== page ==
As Tanta wrote many years ago, why would anyone entrust their money to people who named their fund after the vicious three-headed dog that guards the gates of hell?
It is a mystery...
Investors Fleeing Cerberus | But Then What: I guess this isn’t a big surprise but probably worth noting anyway and I do have an ulterior motive for writing this post which I shall divulge at the end. At any rate, Cerberus, the giant operator of hedge funds not the mythical dog, is watching its investors leave in droves. Here is how the WSJ reports the news:
Investors in hedge funds run by Cerberus Capital Management LP, whose audacious multi-billion dollar bet on the U.S. auto industry went bust, are bolting for the door, clinching one of the highest-profile falls from grace of a superstar in the investment world. Clients are withdrawing more than $5.5 billion, or nearly 71% of the hedge fund assets, in response to big investment losses and their own need for cash, according to people familiar with the matter.
“We have been surprised by this response,” Cerberus chief Stephen Feinberg and co-founder William Richter wrote in a letter delivered to clients late Thursday. The client exodus is a reversal of fortune for Mr. Feinberg and Cerberus. The New York investment firm emerged as one of the most successful private-equity and hedge-fund firms over the last decade — an era when these vehicles for the rich used cheap money to snap up troubled companies and vowed that their financial wizardry would make their investors a fortune. But investments in those very assets — particularly Chrysler LLC and GMAC LLC — proved to be the Cerberus funds’ undoing.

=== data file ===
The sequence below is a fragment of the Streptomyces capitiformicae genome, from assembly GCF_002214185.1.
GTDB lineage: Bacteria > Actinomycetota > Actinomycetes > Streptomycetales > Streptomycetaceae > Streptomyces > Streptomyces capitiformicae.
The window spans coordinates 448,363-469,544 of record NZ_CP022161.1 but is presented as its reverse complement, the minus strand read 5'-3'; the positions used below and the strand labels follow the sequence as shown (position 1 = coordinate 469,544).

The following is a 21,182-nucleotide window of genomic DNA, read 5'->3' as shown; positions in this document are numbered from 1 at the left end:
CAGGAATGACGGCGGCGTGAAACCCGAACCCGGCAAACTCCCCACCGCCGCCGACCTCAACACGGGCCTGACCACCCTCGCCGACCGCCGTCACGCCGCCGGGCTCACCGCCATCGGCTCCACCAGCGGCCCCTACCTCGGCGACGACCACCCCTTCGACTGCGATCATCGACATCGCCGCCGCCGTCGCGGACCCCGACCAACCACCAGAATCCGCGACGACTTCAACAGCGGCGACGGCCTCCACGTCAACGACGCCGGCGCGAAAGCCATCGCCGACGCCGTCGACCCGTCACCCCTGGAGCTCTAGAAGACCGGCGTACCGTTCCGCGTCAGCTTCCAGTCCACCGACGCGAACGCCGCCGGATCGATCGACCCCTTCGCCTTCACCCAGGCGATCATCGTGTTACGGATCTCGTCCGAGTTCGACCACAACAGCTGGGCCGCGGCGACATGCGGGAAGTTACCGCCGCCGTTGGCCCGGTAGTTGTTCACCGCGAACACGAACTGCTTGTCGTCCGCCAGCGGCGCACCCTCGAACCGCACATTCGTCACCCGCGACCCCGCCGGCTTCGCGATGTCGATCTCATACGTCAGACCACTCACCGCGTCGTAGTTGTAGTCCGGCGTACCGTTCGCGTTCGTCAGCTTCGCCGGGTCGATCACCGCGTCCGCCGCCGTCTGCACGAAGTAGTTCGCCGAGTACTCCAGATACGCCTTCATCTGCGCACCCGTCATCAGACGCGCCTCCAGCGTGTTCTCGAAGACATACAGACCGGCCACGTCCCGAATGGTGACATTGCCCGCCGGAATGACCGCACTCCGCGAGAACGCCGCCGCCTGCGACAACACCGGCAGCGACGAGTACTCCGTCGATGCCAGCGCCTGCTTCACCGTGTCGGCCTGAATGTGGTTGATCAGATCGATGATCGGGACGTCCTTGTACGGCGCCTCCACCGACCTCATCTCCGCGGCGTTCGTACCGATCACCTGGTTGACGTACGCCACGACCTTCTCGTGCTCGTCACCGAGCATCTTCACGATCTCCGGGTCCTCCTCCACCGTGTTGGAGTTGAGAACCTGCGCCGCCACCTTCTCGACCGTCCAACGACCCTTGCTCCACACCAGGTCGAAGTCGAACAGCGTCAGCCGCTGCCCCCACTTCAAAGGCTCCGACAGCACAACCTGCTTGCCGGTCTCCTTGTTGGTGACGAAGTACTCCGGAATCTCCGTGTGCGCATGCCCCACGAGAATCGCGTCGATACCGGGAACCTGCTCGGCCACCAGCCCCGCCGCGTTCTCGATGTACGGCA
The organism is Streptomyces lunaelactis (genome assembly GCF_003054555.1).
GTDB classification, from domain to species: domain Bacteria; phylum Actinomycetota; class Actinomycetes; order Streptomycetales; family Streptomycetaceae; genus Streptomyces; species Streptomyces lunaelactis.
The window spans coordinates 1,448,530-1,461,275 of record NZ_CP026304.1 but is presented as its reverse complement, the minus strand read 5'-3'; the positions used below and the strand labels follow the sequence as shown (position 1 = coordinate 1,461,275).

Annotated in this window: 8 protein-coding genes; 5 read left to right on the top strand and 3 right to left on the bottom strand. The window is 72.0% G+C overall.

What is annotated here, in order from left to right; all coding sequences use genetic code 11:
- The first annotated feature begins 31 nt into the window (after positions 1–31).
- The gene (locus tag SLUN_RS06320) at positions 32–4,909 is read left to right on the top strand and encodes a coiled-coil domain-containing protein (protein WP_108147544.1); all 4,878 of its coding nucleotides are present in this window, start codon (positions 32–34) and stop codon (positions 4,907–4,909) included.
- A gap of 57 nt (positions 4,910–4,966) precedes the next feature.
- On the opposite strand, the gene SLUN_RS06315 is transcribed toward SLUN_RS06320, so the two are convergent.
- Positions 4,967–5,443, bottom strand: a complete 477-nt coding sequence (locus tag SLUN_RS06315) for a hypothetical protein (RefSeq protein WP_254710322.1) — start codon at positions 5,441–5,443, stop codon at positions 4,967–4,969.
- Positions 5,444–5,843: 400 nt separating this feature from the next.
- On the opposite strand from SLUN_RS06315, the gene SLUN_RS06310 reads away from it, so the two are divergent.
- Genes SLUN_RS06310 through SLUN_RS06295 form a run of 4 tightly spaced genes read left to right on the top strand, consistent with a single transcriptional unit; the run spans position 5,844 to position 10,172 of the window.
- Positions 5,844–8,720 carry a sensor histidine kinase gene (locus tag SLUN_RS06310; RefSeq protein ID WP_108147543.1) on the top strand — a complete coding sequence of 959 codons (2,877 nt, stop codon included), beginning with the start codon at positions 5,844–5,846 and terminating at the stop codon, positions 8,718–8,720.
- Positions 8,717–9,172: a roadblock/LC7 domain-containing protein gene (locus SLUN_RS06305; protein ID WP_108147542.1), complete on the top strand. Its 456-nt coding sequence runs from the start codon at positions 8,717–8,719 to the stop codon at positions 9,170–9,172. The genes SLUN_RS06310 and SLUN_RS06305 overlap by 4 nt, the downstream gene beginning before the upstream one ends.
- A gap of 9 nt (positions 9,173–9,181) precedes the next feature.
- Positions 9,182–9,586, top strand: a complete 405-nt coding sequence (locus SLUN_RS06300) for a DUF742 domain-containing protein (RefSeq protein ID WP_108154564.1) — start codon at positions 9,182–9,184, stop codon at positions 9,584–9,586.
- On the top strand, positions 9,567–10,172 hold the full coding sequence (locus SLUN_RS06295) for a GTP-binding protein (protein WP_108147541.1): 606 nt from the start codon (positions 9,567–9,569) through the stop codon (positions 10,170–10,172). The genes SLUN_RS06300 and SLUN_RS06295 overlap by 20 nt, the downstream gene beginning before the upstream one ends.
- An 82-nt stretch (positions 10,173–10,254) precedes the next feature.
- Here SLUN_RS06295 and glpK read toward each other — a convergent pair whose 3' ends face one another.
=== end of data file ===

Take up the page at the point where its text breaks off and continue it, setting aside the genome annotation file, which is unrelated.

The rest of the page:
Cerberus isn’t alone in seeing assets flee and its once-lucrative business crumble. The firm’s success and now its struggles mirror the bubble in so-called alternative investments over the past decade — and the air that has since come out of it.
That they are surprised that investors are voting with their feet may stand as testimony to the utter cluelessness of both men. Having invested several fortunes in industries that most undergraduates with a firm grounding in finance 101 could have told you would come to no good, Cerberus is quickly coming to be the Drexel Burnham of this generation of financiers. The real surprise is that 29% of their investors haven’t asked for their money back. And why did I want to put up this post. Well, to be perfectly honest, with Cerberus shrinking into a perfectly harmless little hedge fund I figured this might be the last time I get to use the picture of the “dog” and it is one of my favorites.